TDM4374g enrolled 110 patients who had previously received trastuzumab, lapatinib, capecitabine, a taxane, and an anthracycline for HER2-positive breast cancer and had progressed on at least two HER2-directed agents in the metastatic or locally advanced setting.23 This was in contrast to TDM4258g, which only required that patients had received and progressed on at least one prior HER2-directed therapy and had received at least one chemotherapy regimen in the metastatic setting.22 In TDM4374g, all patients were heavily pretreated with a median of 7 (range 3-17) anticancer agents in the metastatic setting. The ORR was 34.5% (95% CI, 26.1% to 43.9%) with a median PFS of 6.9 months (95% CI, 4.2 to 8.4 months) and a clinical benefit rate (CBR) of 48.2% (95% CI, 38.8% to 57.9%). This confirmed the single agent activity of T-DM1 in the metastatic setting.23

T-DM1 was subsequently evaluated in several large, randomized studies. The pivotal EMILIA study was a phase III, international trial in patients with locally advanced or metastatic, centrally confirmed, HER2-positive breast cancer. Patients had previously received a taxane and trastuzumab and had progressed on their most recent treatment in the locally advanced or metastatic setting or within 6 months of completion of adjuvant trastuzumab for early-stage disease. A total of 991 patients were randomized 1:1 to T-DM1 (3.6 mg/kg every 3 weeks) or to lapatinib (1250 mg daily) and capecitabine (2000 mg/m2 days 1-14). The primary endpoints were PFS and overall survival (OS). Treatment with T-DM1 significantly improved median PFS compared with lapatinib plus capecitabine (9.6 vs 6.4 months; hazard ratio [HR] 0.65; 95% CI, 0.55 to 0.77; P<.001). OS also favored T-DM1 (30.9 vs 25.1 months, HR 0.68; 95% CI, 0.55 to 0.85; P<.001). ORR and DOR were superior in patients treated with T-DM1. Serious AEs were reported for 18% of patients in the lapatinib-capecitabine group versus 15.5% in the T-DM1 group. There were more grade ≥3 AEs in the lapatinib-capecitabine group versus in the T-DM1 group (57% vs 40.8%). The most commonly reported grade 3 or 4 AEs were diarrhea and palmar-plantar erythrodysesthesia in the lapatinib-capecitabine group and thrombocytopenia and elevated transaminases in the T-DM1 group.24 The results of the EMILIA study led to the FDA approval of T-DM1 in February 2013 for patients with HER2-positive MBC.25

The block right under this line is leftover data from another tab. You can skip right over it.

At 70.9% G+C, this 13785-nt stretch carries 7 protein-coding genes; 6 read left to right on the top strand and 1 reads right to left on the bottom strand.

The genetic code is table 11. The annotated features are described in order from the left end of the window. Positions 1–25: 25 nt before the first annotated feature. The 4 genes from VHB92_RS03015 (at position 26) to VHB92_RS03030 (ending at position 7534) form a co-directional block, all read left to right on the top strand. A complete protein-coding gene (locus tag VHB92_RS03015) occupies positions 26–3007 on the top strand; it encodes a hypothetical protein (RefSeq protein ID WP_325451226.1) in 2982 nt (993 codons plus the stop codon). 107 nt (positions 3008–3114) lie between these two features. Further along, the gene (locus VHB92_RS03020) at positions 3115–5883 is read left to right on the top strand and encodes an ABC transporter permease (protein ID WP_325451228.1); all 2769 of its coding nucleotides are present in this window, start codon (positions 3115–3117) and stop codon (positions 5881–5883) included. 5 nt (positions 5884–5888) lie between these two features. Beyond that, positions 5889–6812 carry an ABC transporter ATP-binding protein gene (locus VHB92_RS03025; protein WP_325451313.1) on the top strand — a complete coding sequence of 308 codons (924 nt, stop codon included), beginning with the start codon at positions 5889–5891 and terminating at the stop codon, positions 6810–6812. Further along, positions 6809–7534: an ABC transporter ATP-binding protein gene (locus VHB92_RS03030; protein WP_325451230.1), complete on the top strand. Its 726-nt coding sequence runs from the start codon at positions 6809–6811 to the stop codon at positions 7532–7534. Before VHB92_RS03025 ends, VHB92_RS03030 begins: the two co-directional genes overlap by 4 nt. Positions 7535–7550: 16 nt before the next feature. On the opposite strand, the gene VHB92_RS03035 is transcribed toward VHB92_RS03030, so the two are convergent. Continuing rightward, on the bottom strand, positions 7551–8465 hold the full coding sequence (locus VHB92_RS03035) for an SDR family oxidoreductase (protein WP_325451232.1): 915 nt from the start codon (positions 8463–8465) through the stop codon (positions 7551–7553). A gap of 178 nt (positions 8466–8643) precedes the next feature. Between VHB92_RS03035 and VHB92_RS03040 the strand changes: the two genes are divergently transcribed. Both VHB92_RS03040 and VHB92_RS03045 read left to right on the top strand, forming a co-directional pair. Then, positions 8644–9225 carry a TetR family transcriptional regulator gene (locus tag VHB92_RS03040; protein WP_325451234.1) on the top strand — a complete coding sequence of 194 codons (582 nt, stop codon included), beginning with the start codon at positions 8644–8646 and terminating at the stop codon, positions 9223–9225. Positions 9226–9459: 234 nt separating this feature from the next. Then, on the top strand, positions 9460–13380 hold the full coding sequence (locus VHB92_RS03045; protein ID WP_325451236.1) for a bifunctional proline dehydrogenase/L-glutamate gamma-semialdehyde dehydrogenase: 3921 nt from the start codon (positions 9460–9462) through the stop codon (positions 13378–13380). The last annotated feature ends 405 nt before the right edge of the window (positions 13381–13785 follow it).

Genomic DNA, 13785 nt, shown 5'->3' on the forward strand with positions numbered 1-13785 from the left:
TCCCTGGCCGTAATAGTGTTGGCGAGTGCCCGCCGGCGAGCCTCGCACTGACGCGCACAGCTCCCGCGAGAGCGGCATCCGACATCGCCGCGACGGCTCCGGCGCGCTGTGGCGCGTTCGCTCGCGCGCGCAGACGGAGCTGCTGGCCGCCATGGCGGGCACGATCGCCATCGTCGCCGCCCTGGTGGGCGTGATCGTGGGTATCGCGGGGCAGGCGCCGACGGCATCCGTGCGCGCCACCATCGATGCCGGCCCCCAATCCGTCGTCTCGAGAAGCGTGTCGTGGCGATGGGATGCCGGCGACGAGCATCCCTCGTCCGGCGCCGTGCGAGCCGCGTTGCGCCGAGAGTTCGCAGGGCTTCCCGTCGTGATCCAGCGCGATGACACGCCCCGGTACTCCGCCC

The TH3RESA trial is another phase III trial, which evaluated the efficacy and safety of T-DM1 in comparison with treatment of physician’s choice (TPC) in 602 patients with MBC or unresectable locally advanced/recurrent HER2-positive breast cancer who had received at least two prior HER2-directed therapies, including trastuzumab and lapatinib (NCT01419197).26 The first results from this trial, presented at the 2013 European Cancer Congress, showed that median PFS increased by nearly 3 months (6.2 vs 3.3 months; HR 0.528; 95% CI, 0.422-0.661; PM<.0001) in patients receiving T-DM1 compared with patients receiving TPC.27